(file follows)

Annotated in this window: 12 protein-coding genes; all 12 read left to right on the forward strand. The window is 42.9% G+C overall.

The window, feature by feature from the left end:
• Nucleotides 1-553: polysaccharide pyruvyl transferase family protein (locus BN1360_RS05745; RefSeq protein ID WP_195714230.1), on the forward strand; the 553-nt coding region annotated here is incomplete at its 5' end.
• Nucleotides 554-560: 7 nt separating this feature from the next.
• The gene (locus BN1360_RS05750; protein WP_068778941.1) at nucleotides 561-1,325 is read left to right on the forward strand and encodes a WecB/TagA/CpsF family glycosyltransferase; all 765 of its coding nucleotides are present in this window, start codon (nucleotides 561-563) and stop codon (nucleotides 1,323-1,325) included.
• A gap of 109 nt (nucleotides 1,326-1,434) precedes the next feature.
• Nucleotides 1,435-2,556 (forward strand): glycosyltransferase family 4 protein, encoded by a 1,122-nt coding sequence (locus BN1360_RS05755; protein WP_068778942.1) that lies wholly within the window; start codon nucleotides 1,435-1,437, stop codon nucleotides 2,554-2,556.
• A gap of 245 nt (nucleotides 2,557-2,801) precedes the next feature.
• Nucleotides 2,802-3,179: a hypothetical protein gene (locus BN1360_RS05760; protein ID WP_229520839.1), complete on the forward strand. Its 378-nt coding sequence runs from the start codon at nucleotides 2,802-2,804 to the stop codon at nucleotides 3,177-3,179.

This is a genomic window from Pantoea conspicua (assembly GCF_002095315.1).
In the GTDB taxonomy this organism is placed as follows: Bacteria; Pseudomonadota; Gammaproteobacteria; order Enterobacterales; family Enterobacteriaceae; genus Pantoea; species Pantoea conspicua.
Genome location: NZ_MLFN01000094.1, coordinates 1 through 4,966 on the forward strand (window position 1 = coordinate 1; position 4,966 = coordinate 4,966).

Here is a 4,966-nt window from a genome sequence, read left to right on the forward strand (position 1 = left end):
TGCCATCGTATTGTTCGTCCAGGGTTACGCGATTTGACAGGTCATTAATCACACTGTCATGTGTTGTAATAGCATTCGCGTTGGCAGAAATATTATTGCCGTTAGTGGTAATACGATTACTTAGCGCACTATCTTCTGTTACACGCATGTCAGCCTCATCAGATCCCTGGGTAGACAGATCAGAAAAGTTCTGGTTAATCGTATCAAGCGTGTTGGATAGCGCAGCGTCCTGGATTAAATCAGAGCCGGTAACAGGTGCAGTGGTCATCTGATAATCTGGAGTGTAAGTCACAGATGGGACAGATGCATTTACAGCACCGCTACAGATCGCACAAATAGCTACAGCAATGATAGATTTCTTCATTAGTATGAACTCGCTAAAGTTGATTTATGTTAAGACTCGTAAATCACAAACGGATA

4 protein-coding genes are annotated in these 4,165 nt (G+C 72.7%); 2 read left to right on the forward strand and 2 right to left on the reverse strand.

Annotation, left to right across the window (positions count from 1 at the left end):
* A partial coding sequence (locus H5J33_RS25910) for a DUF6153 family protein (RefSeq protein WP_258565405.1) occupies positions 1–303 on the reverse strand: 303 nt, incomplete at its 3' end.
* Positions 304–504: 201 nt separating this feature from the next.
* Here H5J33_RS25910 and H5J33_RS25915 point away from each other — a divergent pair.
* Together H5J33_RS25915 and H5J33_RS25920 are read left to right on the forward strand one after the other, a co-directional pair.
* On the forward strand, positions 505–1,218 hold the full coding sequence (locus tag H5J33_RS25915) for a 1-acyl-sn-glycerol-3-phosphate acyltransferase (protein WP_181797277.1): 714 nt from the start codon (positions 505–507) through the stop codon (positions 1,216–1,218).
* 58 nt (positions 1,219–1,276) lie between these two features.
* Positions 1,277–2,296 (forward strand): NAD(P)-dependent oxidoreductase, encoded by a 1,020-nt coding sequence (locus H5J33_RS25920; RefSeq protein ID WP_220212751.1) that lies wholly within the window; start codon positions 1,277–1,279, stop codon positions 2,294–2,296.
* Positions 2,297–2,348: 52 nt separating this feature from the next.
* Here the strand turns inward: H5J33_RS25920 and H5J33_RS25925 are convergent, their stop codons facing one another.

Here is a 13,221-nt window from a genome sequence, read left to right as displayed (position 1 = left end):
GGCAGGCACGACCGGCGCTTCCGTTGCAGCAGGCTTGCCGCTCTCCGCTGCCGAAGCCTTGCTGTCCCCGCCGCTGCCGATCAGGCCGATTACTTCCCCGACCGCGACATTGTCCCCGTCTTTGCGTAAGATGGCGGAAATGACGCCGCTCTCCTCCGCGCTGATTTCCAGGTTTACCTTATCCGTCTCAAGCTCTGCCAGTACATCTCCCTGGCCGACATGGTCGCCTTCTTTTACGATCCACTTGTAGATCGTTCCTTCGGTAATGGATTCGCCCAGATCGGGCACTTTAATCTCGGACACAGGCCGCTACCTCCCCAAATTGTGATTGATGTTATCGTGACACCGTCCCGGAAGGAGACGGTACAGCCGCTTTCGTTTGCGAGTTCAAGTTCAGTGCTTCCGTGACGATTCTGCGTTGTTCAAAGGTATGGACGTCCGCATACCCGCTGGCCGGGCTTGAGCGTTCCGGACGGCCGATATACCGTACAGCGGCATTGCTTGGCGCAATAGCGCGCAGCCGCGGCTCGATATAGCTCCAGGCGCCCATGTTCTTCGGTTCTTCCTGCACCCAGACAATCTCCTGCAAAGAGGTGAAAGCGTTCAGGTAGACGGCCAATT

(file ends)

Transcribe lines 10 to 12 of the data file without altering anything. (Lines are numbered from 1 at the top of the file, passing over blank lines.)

This is a genomic window from Pantoea conspicua (assembly GCF_002095315.1).
In the GTDB taxonomy this organism is placed as follows: Bacteria; Pseudomonadota; Gammaproteobacteria; order Enterobacterales; family Enterobacteriaceae; genus Pantoea; species Pantoea conspicua.
Genome location: NZ_MLFN01000094.1, coordinates 1 through 4,966 on the forward strand (window position 1 = coordinate 1; position 4,966 = coordinate 4,966).